Welcome to Q+A Tuesday! A super hot topic today: gluten-free nutrition.
Q: “Hey Lee-Ann, my son and I are currently being tested for celiac disease. Even if the test is negative, I’ve noticed a huge change for the better after eliminating gluten from both of our diets, so I plan on sticking with it. Any dietary advice? We now live in a very rural area (on a grain farm, ironically enough) so many of the ingredients in gluten-free recipes, I can’t get at my local grocery store.” —Victoria M. in (rural) Ottawa
A: Hey Victoria! Looks like you and your son have joined the many who are converting to a gluten-free lifestyle and reaping the benefits. That’s great! Our bodies are brilliant machines and they do let us know when something doesn’t agree, and sometimes that something isn’t always plainly obvious. But with the engineering of wheat occurring since the mid-1900s and the proliferation of wheat in our food system, it’s not surprising that our bodies are letting us know that perhaps other alternatives may be best.
This question really depends on which foods you regularly prepared using wheat flour. I personally like to work with people’s favourites and teach them ways to convert the recipe to a gluten-free recipe. But we’ll go over a few options that even folks living in rural areas with a limited grocery supply can enjoy so that we can get a general sense of gluten-free options if there are some who are considering making the change as well.
1. Aiming towards eating a paleolithic-style diet.
I don’t normally like to preach this or that diet because there are as many different dietary/nutritional needs on this planet as there people, but I’ll use the term “paleo” in this case for the general framework it implies, which is usually no grains, and a lot of veggies, nuts/seeds, some fruit, and some meat. What basically ends up happening on a paleo diet is that people start eating more low glycemic whole foods, blood sugar stabilizes, they’re eating more fruits and colourful vegetables instead of grains and thereby consuming more antioxidants, reducing inflammation, and gaining more energy. It’s a great way to learn to consume carbohydrates from vegetables and fruit rather than grains. And if you have the space, growing a few veggies is a great way to get the freshest and cleanest produce. For omnivores, soup broths or bases made from the bones of organically-raised and pastured animals make a super nourishing option to which veggies, bits of meat, herbs, and spices can easily be added to. Bone broth soups are inexpensive, versatile, and very nourishing. They can help restore balance to a gut that has been damaged by gluten sensitivity reactions. (Google “red velvet beet cake/cupcakes” and “home made bone broths”.)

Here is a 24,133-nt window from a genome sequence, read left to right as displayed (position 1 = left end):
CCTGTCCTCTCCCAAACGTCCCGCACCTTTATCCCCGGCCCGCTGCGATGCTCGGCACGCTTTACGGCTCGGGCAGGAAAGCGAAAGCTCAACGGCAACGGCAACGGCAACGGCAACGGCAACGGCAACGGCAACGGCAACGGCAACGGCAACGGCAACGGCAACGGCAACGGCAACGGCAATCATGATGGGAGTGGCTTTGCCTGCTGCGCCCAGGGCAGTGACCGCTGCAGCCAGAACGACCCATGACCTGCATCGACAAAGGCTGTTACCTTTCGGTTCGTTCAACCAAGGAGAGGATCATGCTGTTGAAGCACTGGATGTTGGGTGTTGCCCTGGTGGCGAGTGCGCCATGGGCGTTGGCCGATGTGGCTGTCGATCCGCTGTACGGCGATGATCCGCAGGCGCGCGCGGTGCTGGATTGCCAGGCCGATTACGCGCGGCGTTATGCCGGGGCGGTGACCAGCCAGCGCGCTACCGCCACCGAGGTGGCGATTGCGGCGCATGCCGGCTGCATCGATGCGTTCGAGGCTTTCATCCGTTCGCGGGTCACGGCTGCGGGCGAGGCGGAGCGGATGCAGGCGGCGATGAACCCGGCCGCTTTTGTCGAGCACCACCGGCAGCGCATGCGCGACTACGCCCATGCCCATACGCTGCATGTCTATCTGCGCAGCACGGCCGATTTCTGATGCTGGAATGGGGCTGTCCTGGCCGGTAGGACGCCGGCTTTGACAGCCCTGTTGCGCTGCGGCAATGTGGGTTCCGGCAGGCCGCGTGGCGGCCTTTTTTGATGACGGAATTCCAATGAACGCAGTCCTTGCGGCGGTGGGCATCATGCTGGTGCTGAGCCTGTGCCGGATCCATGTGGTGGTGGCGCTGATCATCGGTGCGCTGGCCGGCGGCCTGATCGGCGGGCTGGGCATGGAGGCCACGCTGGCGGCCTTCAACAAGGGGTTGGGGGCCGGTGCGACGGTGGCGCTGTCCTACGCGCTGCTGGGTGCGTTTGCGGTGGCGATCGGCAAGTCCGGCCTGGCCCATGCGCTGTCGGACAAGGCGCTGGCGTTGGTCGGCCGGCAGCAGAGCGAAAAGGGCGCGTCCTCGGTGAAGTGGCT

2. Experimenting with bean, nut, and alternative grain flours.
The internet is a great resource for alternative grain recipes and with more people being on board with a gluten-free lifestyle, the recipes keep getting better and more creative. Many people are beginning to use and prepare their own bean, nut, and gluten-free grain flours from home. You can make small batches using a coffee grinder. Whole beans, whole rice, and steel-cut oats can also be used. For example, rice pudding is not just for grandma. And if you need to use a dairy-free “milk” option to go with some of the preparations, almond milk can easily be made at home with just a few supplies. In terms of local alternatives to wheat grain, buckwheat is a gluten-free grain that may be available from farm co-op stores. Talk to your farmers and find out if they grow organically. This also helps to raise awareness! (Google “black bean brownies”, “buckwheat pancakes”, and “home made almond milk”.)
Best of luck with your new changes and happy experimenting, Victoria! Making nutritional improvements is very rewarding, empowering, and is a great opportunity to reveal our creativity.
Thank you for participating in Q+A Tuesday! Remember to keep sending in your questions! See you next week!
Much love and wellness,